A multi-deck carpark at Frankston station is closer to reality after Tuesday night’s federal Budget. Treasurer Josh Frydenberg said the Government would increase its contribution by $19 million for the $87 million project, which will provide 515 new car spaces. The extra cash brings the Federal Government’s contribution to $43.5 million. The State Government is also contributing $43.5 million.
The proposed carpark has a chequered history. It was first announced on September 3, 1975, when it became clear Frankston’s CBD was becoming heavily affected by all-day commuter parking, making life difficult for traders and staff, shoppers and visitors. When the Victorian government decided in 2015 to replace Frankston station, the long-awaited multi-deck carpark was omitted from the project, much to the astonishment of many in the community. The government allocated $63 million for the new station and development of the adjacent part of Young St. The work included new bus stops, wider footpaths, landscaping and Young St road improvements “to reduce congestion” – but no increase of the 416-space ground-level carpark off Fletcher Rd.
Pre-COVID, more than 3000 train commuters drove or were driven to Frankston station each weekday. The station carpark was full before 6.30am and prices for all-day parking in Frankston skyrocketed from $5 to as much as $15 a day – 10 per cent of the minimum wage. Before the 2018 state election, the government did a U-turn and promised $17.5 million to co-fund a 500-space multi-deck carpark if re-elected, asking for the Federal Government to match the funding, which both the Coalition and the Opposition agreed to do.
Committee for Greater Frankston CEO Ginevra Hosking welcomed the extra federal cash for the Frankston carpark but noted promised new commuter parking at Seaford and Kananook stations would not be built. The 100 carparks at these two stations would have cost about $14 million all up.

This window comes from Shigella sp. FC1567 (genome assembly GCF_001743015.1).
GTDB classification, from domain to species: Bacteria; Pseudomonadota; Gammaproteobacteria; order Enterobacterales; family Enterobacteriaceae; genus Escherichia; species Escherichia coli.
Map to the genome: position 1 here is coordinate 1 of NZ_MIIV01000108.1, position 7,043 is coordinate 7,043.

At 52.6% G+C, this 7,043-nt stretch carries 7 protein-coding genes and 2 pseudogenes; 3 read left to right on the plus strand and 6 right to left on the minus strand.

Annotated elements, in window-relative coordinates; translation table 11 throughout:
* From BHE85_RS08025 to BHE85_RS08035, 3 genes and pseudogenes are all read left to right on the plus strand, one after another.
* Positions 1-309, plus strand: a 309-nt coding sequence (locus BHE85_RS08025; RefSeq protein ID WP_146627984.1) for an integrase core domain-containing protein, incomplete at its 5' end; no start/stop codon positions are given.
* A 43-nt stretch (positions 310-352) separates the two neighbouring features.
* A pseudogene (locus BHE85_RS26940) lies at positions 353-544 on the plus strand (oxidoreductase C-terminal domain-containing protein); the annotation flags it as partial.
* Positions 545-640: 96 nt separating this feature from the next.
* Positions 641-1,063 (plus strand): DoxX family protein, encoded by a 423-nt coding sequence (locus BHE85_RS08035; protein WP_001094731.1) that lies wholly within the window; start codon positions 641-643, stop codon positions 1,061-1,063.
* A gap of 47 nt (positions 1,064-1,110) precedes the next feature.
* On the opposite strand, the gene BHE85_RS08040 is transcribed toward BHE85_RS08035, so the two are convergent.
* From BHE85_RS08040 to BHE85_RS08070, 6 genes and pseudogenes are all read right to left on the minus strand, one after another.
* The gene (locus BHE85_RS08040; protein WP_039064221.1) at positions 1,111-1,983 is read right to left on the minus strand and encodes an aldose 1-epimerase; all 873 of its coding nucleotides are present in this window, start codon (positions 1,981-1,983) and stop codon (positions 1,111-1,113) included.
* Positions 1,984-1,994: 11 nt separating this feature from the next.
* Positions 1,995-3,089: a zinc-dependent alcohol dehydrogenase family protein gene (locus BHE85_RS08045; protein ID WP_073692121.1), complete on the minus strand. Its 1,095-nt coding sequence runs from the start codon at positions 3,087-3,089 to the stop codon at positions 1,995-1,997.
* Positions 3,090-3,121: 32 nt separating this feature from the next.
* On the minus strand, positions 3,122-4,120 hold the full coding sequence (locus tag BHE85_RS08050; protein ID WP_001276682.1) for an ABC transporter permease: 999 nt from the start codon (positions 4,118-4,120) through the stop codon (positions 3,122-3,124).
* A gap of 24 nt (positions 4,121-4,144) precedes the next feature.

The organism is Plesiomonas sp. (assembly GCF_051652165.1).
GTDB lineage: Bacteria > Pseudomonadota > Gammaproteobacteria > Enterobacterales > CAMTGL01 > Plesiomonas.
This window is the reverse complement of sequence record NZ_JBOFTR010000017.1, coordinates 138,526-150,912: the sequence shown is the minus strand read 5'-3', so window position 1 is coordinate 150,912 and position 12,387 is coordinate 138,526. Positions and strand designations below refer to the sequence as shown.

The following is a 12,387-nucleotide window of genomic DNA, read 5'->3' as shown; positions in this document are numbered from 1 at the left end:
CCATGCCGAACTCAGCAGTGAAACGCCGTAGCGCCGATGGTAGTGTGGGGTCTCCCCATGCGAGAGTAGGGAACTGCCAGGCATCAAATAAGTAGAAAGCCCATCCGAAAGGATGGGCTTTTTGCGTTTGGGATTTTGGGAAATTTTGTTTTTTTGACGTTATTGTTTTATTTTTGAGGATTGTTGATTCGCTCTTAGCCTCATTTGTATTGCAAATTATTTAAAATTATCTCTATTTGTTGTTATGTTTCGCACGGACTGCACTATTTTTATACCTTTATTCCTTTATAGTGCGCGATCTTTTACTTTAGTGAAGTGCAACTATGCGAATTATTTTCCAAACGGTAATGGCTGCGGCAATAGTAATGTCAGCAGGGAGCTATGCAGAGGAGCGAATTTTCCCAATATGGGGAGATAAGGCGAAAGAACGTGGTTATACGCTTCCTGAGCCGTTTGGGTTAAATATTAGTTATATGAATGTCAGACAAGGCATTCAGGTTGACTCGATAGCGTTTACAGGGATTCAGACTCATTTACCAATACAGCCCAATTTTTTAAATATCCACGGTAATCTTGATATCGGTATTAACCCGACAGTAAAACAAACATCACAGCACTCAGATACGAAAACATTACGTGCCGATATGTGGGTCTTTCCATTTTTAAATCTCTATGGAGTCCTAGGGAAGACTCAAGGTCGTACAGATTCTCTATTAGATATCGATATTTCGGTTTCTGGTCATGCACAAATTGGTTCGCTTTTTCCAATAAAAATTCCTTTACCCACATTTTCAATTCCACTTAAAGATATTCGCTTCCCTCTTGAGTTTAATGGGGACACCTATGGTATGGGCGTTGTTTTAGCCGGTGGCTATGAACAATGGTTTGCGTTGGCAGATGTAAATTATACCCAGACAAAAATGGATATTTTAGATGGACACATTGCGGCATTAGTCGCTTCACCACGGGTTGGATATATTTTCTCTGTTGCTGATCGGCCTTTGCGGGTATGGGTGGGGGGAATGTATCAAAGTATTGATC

“The new Frankston multi-deck is long overdue – 45 years, actually – but now is really just a stopgap measure, a temporary fix,” Ms Hosking said. “Inadequate public transport to and through Frankston, and its consequence – an over-dependence on overly expensive parking – has become a barrier to economic growth and job creation in our CBD. The strategic solution is to move commuter parking out of the CBD by extending the train line to Langwarrin or Baxter and build dedicated commuter carparks. New stations on the extended train line would become the backbone of an improved bus system. Frankston traders, business owners, workers, commuters, shoppers and visitors are telling us Frankston’s economy won’t flourish without a strategic public transport solution to the lack of affordable car parking in the city centre.”
Ms Hosking said extending and electrifying the line beyond Frankston was first recommended in 1929 as a strategic solution by a parliamentary committee. “We’re still left waiting.”